Most of anticancer drugs has in common DNA-damaging properties, therefore health care personnel who handle such drugs is at risk for adverse health effects. We aimed to evaluate exposure and its genotoxic and cytotoxic effects in technicians and nurses who prepare and administer anticancer drugs in oncology units of different hospitals.Methods
In the hospitals (A,B,C) we studied 17 pharmacy technicians/nurses who prepare anticancer drugs, 25 nurses who administer them and 53 controls. Workplace monitoring of 5-fluorouracil (5FU) and gemcitabine (GEM) was performed by HPLC-UV on wipes/swabs collected in areas of pharmacy and administering wards. Personal exposure to 5FU and GEM was monitored by pads. We measured urinary metabolite α-fluoro-β-alanine by LC-MS-MS. We calculated total amount of handled drugs. Buccal micronucleus cytome (BMCyt) assay was used to evaluate DNA damage (micronuclei MN and nuclear buds NB), cytokinetic defects (binucleated cells BN) and cell death (as condensed chromatin CC).Results
Drug contamination was found only in the 30% of wipe/swab samples, with GEM more frequently present than 5FU. Contamination didn’t show significant difference among the hospitals. Only GEM deposition was found on workers’ pads (93% of samples). No α-fluoro-β-alanine was found. Total amount of prepared drugs was similar in A and B and higher than C. B prepared drugs only manually while in A they were prepared automatically/manually. In A and B we found in workers who prepare drugs, higher genotoxicity than respective controls. Total amounts of administrated drugs were in A>B>C. Nurses who administer drugs showed higher genotoxic (%MN) and cytotoxic (%CC) effects than controls in A and C.Conclusion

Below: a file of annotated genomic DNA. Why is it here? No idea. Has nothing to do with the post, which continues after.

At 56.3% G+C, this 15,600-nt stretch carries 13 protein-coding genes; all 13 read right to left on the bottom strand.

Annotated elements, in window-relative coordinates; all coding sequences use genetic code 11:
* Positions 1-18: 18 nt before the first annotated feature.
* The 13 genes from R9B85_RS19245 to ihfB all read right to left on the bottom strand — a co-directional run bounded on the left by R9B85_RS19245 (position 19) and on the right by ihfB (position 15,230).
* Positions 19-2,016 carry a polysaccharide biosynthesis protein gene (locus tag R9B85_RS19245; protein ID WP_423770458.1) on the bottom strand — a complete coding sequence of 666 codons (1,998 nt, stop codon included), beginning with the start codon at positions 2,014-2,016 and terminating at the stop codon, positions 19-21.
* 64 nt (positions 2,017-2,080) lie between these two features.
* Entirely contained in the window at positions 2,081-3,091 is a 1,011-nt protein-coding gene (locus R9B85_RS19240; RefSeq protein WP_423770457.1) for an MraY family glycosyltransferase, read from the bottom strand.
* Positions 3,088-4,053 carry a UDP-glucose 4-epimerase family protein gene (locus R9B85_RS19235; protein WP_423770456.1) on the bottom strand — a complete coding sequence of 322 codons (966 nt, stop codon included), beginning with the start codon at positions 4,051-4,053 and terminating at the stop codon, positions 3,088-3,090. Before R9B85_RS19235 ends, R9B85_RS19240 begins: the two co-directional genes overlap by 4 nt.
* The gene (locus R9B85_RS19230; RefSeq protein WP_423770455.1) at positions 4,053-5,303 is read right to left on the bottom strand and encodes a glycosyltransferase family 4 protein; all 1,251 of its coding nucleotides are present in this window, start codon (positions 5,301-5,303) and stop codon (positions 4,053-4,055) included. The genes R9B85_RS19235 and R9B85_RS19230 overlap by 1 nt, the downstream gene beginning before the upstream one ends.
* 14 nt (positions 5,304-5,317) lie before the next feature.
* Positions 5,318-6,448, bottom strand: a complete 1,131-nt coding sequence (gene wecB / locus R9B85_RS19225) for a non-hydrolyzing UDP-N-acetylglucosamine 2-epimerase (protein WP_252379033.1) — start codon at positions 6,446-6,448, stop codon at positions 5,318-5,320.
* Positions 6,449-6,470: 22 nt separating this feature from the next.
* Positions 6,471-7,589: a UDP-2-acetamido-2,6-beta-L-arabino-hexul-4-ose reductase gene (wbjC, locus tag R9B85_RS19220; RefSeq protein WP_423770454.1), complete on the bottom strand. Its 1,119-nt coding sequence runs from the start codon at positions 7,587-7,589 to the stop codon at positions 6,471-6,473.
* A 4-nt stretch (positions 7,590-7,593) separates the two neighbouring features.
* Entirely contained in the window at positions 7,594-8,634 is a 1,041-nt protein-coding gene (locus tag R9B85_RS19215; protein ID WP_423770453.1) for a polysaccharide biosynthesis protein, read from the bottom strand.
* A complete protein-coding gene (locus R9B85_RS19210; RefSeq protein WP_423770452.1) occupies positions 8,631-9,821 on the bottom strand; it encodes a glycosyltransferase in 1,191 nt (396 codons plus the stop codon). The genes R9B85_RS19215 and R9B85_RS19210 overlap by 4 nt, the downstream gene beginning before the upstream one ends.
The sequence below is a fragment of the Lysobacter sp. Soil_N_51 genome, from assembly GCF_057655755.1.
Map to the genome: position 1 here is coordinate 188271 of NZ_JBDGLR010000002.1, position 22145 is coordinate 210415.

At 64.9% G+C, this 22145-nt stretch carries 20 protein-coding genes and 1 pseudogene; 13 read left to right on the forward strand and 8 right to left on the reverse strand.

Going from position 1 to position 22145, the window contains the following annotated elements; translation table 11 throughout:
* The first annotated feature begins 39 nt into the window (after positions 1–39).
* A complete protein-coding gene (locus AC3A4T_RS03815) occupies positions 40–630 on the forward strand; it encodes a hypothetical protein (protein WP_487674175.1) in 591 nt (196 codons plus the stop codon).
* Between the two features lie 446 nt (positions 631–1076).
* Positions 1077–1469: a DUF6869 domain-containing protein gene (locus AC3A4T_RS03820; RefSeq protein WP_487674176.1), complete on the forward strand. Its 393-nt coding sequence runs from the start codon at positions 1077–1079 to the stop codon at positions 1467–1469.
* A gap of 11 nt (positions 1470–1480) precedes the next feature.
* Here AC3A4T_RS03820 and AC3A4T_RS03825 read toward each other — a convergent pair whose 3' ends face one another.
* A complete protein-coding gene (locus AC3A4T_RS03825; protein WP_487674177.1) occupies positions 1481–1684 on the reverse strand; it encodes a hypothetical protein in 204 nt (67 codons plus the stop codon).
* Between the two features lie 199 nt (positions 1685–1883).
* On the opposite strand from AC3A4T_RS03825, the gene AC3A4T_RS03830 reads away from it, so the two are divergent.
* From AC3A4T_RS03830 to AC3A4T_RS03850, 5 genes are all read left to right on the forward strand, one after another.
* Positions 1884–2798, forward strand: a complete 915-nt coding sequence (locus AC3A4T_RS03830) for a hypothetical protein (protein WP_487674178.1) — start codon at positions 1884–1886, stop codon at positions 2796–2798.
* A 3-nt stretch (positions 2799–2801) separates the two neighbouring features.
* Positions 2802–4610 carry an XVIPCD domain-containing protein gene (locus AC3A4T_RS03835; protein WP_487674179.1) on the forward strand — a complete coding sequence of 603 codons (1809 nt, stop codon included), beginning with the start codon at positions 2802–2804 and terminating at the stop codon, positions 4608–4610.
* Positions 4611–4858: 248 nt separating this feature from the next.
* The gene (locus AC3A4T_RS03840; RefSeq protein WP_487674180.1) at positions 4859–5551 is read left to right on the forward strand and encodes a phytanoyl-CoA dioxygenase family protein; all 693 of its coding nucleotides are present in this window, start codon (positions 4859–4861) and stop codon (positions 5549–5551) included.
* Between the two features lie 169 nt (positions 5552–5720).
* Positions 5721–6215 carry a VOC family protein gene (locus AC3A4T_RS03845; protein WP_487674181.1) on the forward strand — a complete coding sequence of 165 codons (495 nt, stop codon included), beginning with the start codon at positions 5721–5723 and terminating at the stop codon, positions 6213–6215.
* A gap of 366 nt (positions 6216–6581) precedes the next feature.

These findings show that total amount of prepared drugs correlate with higher genotoxicity found in A and B. We also demonstrate the suitability of BMCyt assay as sensitive and no invasive biomarker of early effect for occupational antineoplastic exposure.